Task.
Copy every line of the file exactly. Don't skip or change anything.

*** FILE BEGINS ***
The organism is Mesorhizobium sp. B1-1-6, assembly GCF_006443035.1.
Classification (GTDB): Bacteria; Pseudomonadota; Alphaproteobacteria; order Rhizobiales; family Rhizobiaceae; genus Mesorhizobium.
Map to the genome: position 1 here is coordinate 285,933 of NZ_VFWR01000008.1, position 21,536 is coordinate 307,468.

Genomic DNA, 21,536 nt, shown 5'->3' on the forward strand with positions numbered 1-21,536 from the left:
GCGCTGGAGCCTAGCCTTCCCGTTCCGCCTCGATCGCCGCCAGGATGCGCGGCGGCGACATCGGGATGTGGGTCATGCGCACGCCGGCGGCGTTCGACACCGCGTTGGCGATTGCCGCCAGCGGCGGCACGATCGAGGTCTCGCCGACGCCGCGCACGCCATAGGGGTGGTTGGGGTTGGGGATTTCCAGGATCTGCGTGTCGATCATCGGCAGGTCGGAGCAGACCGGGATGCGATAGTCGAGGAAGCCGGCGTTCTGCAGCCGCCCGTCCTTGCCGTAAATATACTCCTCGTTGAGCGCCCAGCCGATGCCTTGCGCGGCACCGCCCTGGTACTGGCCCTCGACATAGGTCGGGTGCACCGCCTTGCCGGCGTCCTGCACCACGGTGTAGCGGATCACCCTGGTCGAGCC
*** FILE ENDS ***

The organism is Mesorhizobium sp. B1-1-6, assembly GCF_006443035.1.
Classification (GTDB): Bacteria; Pseudomonadota; Alphaproteobacteria; order Rhizobiales; family Rhizobiaceae; genus Mesorhizobium.
Map to the genome: position 1 here is coordinate 285,933 of NZ_VFWR01000008.1, position 21,536 is coordinate 307,468.

Genomic DNA, 21,536 nt, shown 5'->3' on the forward strand with positions numbered 1-21,536 from the left:
GCGCTGGAGCCTAGCCTTCCCGTTCCGCCTCGATCGCCGCCAGGATGCGCGGCGGCGACATCGGGATGTGGGTCATGCGCACGCCGGCGGCGTTCGACACCGCGTTGGCGATTGCCGCCAGCGGCGGCACGATCGAGGTCTCGCCGACGCCGCGCACGCCATAGGGGTGGTTGGGGTTGGGGATTTCCAGGATCTGCGTGTCGATCATCGGCAGGTCGGAGCAGACCGGGATGCGATAGTCGAGGAAGCCGGCGTTCTGCAGCCGCCCGTCCTTGCCGTAAATATACTCCTCGTTGAGCGCCCAGCCGATGCCTTGCGCGGCACCGCCCTGGTACTGGCCCTCGACATAGGTCGGGTGCACCGCCTTGCCGGCGTCCTGCACCACGGTGTAGCGGATCACCCTGGTCGAGCC